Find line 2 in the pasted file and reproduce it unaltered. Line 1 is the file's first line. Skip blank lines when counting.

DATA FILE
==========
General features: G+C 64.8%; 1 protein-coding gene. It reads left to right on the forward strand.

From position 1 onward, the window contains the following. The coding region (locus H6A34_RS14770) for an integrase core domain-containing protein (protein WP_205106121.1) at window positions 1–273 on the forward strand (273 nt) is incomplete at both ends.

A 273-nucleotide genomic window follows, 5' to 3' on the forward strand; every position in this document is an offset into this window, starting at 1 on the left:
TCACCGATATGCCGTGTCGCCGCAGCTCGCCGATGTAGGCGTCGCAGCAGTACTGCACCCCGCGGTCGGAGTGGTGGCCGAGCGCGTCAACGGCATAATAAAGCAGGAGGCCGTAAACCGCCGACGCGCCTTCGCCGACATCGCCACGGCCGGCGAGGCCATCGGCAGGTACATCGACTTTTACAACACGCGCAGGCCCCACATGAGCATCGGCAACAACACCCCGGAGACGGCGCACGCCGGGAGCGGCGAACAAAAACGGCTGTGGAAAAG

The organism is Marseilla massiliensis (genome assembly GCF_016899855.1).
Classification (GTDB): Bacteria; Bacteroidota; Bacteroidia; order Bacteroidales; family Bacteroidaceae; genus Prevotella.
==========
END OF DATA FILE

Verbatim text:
From position 1 onward, the window contains the following. The coding region (locus H6A34_RS14770) for an integrase core domain-containing protein (protein WP_205106121.1) at window positions 1–273 on the forward strand (273 nt) is incomplete at both ends.